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Saturday, January 18, 2020

Pound Cake Fixtures - A Week Of Discoveries...

This week, I continued my focus on getting the shop floor fixtures designed, cut, assembled and finished. I discovered that when Design Space is busy cutting, which can sometimes take a couple hours, I am able to open a session in another browser window to concurrently work on other pieces. This really helps make the most of my mini time. And now that my Seahawks and Russ' Raiders are done for the season, there will be less competition for my attention!

I also made another discovery. Cricut's 2mm chipboard isn't actually 2mm. That would be .0787 and some change. It is actually closer to .083. It doesn't seem like a lot, but it is enough to throw off your measurements when trying to make corners on fixtures meet up precisely. Lesson learned: Never trust the packaging and take your own measurements. I was able to re-cut some pieces with the Cricut and add trims, add to or hand cut and sand others. And I will be measuring every sheet in the future prior to designing new pieces.

Tip: If your measuring device doesn't have small enough markings, just stack the pieces until they reach a measurement that your ruler does have. Then use this conversion chart to find the decimal number. Then divide that number by the stacked number of pieces. This is the number to use in Design Space to account for the thickness of the material. Make sense? Or you can just buy a nice set of $30 calipers from MicroMark. :O)

I started with the built in shelves on what will be the right hand side of the shop from the front door and what will be the back wall looking in from the open "fourth wall". I split the space up in segments made up of the full height area from the end of the stair run to the front window and then the space under the stairs.

I further split up the work by making base cabinets and then the upper shelves. It made getting good measurements and the triangle's angle much easier.

Next were the front window display bases on either side of the double door entrance. I wanted them deep enough to provide plenty of space for displaying enticing baked goods. Each is about 4-7/8" wide x 1-7/8" deep. Plus I added another 1" wide shelf along the top. Double display space to tempt shoppers!

Here they are after painting - again with different lighting adjustments to help best see the details.

I also added the same bulb and socket wiring used in the back bar for each of the main shelves'/shelf's (what is the correct plural here?) top three sections to light up feature displays.

The next thing on the list was the bakery display case and cash register counter. I looked at a lot of designs for inspiration and came to the conclusion that simple was good. Just the raised profile created by the recessed toe kick should be enough character in the design. And in the end the baked goods will be the focus.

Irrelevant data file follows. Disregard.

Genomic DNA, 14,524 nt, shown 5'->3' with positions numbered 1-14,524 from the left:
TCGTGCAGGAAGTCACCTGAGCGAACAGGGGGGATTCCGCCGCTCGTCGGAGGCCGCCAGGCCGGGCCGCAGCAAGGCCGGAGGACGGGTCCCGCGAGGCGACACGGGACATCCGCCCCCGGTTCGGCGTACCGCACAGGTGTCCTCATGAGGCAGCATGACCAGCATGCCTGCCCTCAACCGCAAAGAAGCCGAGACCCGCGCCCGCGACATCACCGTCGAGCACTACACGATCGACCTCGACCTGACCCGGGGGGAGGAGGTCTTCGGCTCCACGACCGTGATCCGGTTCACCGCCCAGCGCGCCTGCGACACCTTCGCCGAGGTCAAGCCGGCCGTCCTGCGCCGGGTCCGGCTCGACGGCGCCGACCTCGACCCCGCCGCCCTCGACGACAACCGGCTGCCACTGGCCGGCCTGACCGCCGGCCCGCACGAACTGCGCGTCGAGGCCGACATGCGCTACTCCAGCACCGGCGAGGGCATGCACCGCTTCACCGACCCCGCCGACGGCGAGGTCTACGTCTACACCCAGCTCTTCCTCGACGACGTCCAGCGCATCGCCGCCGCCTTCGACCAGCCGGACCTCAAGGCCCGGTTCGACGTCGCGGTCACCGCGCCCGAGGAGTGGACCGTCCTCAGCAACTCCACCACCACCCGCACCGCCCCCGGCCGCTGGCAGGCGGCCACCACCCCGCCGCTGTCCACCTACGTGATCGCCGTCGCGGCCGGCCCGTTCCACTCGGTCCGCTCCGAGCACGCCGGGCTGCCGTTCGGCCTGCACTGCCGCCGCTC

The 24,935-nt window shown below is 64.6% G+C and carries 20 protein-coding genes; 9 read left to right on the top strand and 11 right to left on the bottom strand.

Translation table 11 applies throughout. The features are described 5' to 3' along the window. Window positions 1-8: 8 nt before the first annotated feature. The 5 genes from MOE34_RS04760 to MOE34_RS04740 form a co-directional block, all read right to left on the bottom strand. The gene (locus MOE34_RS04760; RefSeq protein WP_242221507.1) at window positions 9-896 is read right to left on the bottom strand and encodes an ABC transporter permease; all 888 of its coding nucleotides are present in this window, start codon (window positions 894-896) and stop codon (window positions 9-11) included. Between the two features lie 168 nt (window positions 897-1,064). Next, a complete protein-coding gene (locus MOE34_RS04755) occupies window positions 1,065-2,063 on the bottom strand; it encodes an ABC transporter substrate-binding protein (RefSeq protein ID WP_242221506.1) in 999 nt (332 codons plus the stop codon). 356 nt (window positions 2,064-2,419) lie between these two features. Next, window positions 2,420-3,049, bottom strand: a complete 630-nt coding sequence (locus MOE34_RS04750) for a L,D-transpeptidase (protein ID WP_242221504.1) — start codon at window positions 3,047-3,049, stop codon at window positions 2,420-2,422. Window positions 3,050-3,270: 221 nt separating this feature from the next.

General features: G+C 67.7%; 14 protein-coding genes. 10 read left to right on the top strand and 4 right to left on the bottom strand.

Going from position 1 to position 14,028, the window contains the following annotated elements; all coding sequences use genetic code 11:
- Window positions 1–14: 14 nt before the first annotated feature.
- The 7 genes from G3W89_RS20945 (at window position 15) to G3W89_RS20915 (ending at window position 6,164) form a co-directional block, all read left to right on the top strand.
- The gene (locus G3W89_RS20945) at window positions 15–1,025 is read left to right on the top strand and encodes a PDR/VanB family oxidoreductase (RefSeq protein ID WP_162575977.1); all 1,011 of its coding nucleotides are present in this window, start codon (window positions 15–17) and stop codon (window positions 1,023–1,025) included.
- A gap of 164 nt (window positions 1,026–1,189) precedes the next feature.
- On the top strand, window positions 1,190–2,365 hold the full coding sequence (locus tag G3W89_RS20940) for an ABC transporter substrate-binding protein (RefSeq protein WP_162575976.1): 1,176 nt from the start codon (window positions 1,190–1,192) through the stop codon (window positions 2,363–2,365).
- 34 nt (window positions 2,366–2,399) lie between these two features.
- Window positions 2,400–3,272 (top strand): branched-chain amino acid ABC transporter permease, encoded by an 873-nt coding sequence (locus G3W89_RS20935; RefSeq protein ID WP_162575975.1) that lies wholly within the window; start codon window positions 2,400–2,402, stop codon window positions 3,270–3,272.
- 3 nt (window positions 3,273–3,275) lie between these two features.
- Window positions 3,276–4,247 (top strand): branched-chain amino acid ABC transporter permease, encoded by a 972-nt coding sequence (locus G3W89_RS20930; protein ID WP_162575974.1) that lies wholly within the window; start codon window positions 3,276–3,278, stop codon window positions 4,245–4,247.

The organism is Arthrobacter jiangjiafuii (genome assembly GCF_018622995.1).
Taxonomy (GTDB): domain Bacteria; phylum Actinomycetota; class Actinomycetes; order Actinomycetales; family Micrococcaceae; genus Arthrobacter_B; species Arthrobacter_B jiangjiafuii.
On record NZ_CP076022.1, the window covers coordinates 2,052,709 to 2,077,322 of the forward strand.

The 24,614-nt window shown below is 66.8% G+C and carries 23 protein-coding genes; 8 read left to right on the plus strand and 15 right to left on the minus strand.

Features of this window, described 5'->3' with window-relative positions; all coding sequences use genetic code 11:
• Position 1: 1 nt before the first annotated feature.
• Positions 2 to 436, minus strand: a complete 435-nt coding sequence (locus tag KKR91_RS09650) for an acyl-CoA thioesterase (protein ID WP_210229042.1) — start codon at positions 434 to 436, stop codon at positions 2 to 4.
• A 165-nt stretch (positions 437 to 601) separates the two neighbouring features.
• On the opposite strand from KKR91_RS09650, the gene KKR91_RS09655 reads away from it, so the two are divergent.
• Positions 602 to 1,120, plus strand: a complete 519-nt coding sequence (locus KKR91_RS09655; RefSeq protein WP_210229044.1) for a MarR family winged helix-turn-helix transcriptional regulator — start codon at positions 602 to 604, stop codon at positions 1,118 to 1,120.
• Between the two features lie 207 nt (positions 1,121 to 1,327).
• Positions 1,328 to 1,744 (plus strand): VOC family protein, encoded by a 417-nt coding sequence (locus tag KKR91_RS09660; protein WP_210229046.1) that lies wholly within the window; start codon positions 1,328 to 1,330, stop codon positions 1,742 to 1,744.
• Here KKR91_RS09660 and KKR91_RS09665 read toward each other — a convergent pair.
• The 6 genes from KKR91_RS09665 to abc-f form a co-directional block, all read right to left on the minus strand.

The ensuing piece to tackle was the ice cream freezer. My initial design loomed large in the space so I went back to rework the design. My one hard measurement was the six ice cream crocks that would have to fit into the unit. I economized the amount of space between and around the slots for them and was able to trim half an inch off the original design.

I sandwiched transfer film between two layers of chipboard panels for the "glass" and added LED lights to each of the cabinets (seen here powered by a 9 volt battery for demonstration). Just that little bit of saved floor space makes a difference. I will probably list the first prototype on eBay one of these days when I need to make space for a new project.

Next to the ice cream freezer there will be a soda fountain counter with two stools. I made that cabinet as well as a hot beverage station cabinet for next to the stairs. Speaking of the stairs, I took Betsy's great advice about removing the pony wall on the first flight due to the crowding caused by the back bar. It really did open the space up and for now I think it works left open.

There will be a couple cafe tables each with two chairs, plus at least a couple floor displays, but this gives you an idea on the layout of the shop area. Good thing I am a fan of crowded miniature shops!

For the countertops, I stuck with the faux marble look, adding 1/4" trim pieces to the edges of the chipboard to give the impression of thick marble. I achieved the look with several coats of white acrylic background sanded as smooth as possible then used soft charcoal pencil to make the veins. I used a soft dry paint brush to smudge and soften the veining and then finished off with several light coats of Krylon Triple Thick varnish sprayed on.

And here are all the pieces completed and in their likely places...

It seems like the next logical step is to get the front wall ready by installing the doors and windows. Then I can install the ceiling and begin working on the rest of the shop lighting. I'm both excited and nervous to see if the plans I have made in my mind for the look of the shop will work well in the real world. We'll discover that together, soon, I hope!